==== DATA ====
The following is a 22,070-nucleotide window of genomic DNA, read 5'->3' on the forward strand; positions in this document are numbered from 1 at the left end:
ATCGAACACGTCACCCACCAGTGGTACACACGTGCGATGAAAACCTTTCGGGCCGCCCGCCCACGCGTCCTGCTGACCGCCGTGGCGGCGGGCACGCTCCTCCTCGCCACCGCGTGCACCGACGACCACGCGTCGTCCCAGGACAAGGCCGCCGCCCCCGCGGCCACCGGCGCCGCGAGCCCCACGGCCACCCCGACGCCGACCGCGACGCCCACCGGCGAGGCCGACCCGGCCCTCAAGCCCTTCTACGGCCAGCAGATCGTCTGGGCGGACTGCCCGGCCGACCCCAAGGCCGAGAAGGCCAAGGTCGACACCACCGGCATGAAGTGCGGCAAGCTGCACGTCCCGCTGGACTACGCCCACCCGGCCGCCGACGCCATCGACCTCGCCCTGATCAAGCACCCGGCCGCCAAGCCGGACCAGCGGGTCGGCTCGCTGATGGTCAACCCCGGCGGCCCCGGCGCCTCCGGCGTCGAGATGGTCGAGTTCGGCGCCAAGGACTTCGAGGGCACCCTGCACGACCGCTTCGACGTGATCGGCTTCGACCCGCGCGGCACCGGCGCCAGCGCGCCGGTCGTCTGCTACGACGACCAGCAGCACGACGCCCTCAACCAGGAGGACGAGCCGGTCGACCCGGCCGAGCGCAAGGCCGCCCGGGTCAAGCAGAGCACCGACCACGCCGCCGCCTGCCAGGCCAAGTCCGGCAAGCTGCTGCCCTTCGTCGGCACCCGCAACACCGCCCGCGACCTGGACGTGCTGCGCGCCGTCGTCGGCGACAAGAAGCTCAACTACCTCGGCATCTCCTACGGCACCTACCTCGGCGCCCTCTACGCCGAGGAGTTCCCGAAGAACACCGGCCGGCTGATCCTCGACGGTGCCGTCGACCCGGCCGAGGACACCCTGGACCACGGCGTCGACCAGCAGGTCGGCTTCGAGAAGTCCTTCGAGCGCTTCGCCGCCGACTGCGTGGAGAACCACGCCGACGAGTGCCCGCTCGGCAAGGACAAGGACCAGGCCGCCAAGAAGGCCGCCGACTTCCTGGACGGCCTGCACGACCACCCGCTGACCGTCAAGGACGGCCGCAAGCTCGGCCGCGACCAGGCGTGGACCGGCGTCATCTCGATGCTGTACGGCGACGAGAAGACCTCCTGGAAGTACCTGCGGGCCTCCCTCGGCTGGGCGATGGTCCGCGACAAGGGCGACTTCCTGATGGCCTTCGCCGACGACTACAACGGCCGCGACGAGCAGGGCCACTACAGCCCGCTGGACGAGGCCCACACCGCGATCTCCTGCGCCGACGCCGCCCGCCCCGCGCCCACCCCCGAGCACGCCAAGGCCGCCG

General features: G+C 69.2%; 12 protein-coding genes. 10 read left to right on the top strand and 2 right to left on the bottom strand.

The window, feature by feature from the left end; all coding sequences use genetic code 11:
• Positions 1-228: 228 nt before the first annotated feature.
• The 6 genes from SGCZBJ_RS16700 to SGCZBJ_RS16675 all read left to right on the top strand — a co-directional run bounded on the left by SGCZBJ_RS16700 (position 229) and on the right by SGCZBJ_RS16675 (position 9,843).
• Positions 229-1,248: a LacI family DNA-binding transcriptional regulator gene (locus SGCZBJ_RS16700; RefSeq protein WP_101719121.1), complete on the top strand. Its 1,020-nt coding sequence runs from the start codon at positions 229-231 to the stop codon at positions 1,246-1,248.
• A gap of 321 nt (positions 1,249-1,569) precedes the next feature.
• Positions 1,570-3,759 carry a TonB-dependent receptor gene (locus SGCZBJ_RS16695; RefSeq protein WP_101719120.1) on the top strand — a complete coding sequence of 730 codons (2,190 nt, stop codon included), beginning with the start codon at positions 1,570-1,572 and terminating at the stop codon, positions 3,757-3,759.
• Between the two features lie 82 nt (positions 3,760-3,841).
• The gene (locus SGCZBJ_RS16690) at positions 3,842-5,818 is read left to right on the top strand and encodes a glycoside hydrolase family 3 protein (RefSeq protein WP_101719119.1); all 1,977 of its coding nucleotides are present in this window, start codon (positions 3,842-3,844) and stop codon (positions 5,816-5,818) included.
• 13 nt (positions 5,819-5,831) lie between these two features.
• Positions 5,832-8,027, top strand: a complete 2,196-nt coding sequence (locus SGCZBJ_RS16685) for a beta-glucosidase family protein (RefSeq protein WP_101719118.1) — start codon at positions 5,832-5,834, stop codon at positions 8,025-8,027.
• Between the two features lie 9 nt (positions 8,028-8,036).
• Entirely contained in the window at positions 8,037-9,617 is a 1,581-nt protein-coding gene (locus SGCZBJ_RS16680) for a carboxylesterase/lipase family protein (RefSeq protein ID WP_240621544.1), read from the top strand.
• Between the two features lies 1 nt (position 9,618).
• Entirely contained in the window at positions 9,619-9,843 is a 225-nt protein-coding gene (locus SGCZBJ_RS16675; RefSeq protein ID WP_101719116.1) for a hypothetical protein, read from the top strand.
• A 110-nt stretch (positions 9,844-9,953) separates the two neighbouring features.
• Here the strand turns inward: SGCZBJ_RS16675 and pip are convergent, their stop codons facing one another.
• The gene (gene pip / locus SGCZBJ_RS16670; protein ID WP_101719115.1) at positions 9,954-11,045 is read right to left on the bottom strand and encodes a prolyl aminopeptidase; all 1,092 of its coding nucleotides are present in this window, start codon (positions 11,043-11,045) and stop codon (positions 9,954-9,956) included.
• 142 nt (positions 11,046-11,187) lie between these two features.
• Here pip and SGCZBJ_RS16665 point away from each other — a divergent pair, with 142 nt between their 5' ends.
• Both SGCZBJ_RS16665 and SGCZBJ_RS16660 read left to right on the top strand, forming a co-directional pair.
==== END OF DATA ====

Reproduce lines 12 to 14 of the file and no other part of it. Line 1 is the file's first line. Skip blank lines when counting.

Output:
• 13 nt (positions 5,819-5,831) lie between these two features.
• Positions 5,832-8,027, top strand: a complete 2,196-nt coding sequence (locus SGCZBJ_RS16685) for a beta-glucosidase family protein (RefSeq protein WP_101719118.1) — start codon at positions 5,832-5,834, stop codon at positions 8,025-8,027.
• Between the two features lie 9 nt (positions 8,028-8,036).